Sunday, September 13, 2009

Norman Borlaug

Norman Borlaug, one of the greatest scientists of the 20th century died on Saturday in the US. He was 95.

He was the inventor of the high yielding, disease resistant, varieties of wheat which enabled the Green revolution of the 1960s. While his work benefitted the world – three countries gained the most from his work – Mexico, India and Pakistan. He was awarded the Nobel Peace Prize in 1970. India awarded him its second highest civilian honour, Padma Vibushan.

Its quite likely, that unless you are an agricultural scientist yourself, you have never heard of the man. But he would rank right up there with the greatest scientists of the 20th century. It would be hard to find another scientist, even Einstein, whose work directly improved the lives of so many millions of people. For he helped purge the scourge of famine from India and Pakistan. He started his work in Mexico in the early 60s. Between 1965 and 70, his work was mainly in India and Pakistan. During this period wheat yields doubled in both these countries. He , along with others, then replicated this magic in rice. Both these countries have overcome famine ever since.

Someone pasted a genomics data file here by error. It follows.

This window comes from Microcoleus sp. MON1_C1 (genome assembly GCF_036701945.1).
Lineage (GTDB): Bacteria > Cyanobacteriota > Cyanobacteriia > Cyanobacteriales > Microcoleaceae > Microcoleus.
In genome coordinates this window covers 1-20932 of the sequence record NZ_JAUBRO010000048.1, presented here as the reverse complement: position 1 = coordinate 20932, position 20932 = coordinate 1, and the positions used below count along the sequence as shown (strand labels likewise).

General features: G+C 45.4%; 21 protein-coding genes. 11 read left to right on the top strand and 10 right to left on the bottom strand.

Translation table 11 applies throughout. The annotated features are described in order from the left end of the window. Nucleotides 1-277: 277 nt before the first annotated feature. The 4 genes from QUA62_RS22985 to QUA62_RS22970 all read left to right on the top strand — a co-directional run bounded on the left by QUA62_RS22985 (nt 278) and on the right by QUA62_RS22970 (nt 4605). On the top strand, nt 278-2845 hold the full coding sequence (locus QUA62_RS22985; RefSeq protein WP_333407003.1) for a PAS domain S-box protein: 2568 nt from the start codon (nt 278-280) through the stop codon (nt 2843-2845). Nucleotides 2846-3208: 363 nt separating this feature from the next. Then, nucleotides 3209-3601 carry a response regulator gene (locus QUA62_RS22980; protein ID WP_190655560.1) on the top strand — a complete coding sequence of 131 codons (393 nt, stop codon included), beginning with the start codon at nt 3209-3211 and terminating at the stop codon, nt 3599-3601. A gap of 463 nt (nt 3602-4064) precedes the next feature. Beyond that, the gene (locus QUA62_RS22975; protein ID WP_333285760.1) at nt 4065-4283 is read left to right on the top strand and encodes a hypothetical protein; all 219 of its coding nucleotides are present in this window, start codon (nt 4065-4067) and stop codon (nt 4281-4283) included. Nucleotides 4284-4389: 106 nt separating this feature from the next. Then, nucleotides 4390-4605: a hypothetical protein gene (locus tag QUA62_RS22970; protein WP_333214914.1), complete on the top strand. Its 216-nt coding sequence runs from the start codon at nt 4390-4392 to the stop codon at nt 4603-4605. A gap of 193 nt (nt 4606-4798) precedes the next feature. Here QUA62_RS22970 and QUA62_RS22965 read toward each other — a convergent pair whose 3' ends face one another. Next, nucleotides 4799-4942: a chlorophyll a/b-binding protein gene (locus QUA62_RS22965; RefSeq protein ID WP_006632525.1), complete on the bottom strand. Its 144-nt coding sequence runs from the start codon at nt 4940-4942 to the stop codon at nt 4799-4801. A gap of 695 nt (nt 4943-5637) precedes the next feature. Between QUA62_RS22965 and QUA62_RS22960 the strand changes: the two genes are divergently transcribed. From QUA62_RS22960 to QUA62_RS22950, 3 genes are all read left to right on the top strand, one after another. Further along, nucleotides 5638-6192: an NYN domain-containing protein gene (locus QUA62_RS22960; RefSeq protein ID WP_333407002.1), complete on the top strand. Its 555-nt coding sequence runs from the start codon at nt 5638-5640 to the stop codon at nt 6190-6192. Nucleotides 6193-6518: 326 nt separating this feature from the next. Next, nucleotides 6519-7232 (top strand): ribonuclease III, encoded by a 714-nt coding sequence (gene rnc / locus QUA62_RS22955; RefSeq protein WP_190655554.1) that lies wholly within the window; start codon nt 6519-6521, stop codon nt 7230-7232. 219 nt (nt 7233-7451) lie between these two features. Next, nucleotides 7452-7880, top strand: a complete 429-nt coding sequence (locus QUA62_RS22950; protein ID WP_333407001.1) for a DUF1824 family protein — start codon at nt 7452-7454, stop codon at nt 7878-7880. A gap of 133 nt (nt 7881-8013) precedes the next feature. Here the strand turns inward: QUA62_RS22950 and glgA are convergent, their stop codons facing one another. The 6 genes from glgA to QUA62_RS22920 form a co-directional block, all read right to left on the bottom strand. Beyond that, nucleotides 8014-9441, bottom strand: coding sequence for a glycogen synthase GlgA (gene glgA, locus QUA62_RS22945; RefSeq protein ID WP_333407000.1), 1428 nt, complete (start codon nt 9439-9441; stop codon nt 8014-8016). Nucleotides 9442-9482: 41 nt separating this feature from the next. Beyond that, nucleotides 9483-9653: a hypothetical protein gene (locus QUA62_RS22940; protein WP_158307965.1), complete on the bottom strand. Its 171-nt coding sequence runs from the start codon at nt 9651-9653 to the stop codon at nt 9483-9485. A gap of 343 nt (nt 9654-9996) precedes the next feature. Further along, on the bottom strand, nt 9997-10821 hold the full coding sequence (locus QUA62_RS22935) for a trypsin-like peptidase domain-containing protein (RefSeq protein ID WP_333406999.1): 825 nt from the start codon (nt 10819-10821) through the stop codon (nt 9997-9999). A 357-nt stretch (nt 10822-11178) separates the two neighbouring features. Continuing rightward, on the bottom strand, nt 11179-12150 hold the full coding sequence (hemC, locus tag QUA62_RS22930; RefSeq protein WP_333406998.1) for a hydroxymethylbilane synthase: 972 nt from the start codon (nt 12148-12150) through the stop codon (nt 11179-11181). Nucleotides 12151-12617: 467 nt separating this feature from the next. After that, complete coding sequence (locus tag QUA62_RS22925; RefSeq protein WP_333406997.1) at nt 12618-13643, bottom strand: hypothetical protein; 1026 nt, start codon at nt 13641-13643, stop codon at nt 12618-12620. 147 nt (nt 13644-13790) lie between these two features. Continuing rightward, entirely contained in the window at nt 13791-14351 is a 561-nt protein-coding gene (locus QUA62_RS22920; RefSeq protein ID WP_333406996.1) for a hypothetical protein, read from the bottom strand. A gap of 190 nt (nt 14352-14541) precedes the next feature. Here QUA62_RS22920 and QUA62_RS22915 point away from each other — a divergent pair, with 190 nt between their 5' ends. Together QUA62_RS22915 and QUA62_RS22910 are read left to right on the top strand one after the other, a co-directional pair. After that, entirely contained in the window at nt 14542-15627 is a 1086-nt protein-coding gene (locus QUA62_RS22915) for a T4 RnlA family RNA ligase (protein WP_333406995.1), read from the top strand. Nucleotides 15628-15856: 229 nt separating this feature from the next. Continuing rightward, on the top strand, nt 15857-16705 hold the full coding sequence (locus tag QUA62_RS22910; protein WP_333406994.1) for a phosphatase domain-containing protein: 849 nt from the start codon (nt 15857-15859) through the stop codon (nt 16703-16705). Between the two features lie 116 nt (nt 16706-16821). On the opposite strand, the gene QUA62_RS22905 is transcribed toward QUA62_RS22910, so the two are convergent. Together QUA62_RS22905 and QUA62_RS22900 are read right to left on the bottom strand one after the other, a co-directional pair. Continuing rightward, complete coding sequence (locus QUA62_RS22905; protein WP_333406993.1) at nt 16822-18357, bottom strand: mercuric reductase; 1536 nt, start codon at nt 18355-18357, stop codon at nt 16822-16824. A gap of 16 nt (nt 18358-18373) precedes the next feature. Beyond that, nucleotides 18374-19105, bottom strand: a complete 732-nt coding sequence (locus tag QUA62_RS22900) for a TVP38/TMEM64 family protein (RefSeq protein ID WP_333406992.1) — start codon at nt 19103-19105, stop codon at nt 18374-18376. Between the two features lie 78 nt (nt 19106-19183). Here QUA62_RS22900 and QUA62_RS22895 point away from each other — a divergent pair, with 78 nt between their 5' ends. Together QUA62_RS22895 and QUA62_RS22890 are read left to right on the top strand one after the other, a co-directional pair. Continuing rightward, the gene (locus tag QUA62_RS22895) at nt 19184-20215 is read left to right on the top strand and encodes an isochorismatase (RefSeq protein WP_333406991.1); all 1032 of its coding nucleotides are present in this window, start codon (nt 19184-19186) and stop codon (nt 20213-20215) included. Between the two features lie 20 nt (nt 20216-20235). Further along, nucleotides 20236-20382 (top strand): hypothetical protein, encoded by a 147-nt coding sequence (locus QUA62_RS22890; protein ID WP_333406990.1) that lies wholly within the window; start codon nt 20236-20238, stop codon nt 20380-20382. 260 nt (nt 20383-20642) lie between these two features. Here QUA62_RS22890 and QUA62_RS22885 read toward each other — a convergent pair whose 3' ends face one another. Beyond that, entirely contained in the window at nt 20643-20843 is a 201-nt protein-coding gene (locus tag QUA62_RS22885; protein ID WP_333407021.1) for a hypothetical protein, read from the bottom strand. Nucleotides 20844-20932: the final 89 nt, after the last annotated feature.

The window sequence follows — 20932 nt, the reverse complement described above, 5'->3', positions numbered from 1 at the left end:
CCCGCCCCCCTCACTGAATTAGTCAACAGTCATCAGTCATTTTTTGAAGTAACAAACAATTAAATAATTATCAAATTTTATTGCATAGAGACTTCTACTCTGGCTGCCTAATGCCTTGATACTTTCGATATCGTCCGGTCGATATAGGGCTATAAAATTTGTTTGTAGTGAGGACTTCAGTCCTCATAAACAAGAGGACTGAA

But think of 1965. India had famine. There was not enough food to eat. If you really want to know what India was facing then, click here. Readers of this blog might be too young to remember PL 480 , but India’s survival depended on this handout from the US. There were endless queues in ration shops – for foodgrain was rationed. Having enough to eat was a luxury.

By 1970, it was a different story. Agricultural yields boomed thanks to the Green Revolution and India became self sufficient in food. And it has never looked back since. There were many heroes – rightfully MS Swaminathan, the father of the Indian Green revolution is idolized as the biggest of them. But globally Norman Borlaug is recognized as the father of the World Green Revolution.

A 2006 book about Borlaug is titled 'The Man Who Fed the World”. “More than any other single person of his age, he has helped to provide bread for a hungry world," Nobel Peace Prize committee chairman Aase Lionaes said in presenting the award to Borlaug. "We have made this choice in the hope that providing bread will also give the world peace."

Norman Borlaug was one of the greatest citizens of the world. For Indians of the yester generation, he was the “annadaata”, as the Times of India calls him in today’s obituary. We may have forgotten him, but the nation, and indeed the world, should remember with gratitude today, a true hero.